2. Can I use Bob’s 1 to 1 gluten free flour in place of the all-purpose flour?

    1. Unfortunately, I haven’t worked with that flour, so I’m not sure how it would perform in this recipe.

  3. As a new cook, it seemed fun to try out some recipes on the web. This however, in my humble opinion, left me with a dirty taste in my mouth. The sticky, raw taste that was supposed to be a normal pizza crust, albeit without yeast, lingered for several dirty hours in the crevices of my mouth. This is why I give the recipe 1 star, although.. you know

  4. I made this two different times. The first it came out more of a viscous liquid than a dough and spread beyond where I’d floured the pan. The second I halved the recipe but made no other changes and it was a dough. What the heck? It was delicious both times, but I’d like to know what the change was because it was extremely convenient to just pour it on the pan without needed to knead or stretch it. Maybe the water temperature or something?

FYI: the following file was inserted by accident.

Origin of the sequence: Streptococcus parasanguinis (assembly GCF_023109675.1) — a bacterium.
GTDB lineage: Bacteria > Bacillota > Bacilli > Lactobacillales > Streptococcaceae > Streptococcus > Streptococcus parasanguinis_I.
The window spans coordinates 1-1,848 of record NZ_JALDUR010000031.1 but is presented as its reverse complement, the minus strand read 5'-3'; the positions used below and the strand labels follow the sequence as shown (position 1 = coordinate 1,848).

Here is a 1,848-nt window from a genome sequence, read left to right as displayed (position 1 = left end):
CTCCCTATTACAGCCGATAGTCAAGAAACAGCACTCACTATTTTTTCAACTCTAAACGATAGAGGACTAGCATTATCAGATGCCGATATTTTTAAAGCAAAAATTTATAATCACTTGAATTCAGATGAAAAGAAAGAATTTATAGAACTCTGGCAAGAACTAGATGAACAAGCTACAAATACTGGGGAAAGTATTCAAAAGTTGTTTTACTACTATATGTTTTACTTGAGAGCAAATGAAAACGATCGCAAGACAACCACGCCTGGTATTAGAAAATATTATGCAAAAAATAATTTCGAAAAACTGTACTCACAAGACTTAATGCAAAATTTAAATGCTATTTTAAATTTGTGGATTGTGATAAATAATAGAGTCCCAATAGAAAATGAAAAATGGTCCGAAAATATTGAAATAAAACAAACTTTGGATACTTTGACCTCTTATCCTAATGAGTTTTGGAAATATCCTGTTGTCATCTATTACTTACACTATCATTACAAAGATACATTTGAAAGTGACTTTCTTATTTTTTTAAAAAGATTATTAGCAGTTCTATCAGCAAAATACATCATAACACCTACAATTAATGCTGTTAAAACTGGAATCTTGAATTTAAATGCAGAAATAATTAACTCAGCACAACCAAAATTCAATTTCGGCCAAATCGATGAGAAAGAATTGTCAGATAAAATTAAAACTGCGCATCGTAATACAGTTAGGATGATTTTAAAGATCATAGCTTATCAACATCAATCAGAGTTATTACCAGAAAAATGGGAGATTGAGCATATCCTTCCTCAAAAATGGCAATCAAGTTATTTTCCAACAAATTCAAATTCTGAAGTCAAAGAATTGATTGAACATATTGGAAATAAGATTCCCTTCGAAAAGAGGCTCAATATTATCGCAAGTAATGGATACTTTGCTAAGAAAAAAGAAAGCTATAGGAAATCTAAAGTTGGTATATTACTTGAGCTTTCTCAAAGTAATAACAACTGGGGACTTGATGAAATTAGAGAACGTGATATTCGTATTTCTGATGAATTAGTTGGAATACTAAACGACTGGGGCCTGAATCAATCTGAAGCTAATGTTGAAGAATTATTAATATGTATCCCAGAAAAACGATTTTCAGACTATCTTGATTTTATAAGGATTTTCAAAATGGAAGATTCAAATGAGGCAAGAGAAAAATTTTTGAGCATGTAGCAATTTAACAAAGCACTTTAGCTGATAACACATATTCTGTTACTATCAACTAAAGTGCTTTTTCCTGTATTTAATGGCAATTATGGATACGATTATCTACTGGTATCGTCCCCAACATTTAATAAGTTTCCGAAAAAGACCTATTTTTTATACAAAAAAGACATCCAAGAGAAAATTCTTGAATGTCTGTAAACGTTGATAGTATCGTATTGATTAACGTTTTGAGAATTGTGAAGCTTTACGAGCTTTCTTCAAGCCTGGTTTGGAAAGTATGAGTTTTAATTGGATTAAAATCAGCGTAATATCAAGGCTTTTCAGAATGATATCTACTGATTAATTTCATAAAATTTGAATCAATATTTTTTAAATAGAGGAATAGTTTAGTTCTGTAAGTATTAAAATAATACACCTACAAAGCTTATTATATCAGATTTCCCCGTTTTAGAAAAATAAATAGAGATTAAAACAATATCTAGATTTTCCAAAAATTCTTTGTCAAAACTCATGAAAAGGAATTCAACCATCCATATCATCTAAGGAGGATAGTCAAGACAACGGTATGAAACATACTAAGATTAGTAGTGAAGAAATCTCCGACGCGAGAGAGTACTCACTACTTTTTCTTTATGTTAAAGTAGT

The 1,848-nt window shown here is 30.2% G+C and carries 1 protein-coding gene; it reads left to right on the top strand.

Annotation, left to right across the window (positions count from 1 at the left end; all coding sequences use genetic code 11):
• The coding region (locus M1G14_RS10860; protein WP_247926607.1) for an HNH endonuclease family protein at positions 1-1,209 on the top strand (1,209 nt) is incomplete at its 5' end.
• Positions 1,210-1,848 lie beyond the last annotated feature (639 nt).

1. It sounds like you don’t have quite enough flour or are adding too much liquid. I would guess it’s a difference in how you are measuring out the ingredients. (Take care to use measuring cups for the flour and a liquid measuring cup for the water.) To fix it, I’d suggest using the step-by-step process shots as a visual guide. Also, rather than adding all the water/oil at once, add about 3/4 cup and mix as well as you can. Then add the rest in a tablespoon at a time until it looks like Beth’s. Alternatively, if you add all the liquid and it still ends up too wet and spreads too much, you can knead in a little extra flour until you get what you’re looking for! I hope that helps. ~ Marion :)

      1. I ended up with a very wet dough also, even using a liquid measuring cup and dry measuring cup as needed. I’m letting it rest after adding more flour and a bit of basil and garlic powder just in case the extra flour affects the intended taste. We’ll see how it goes!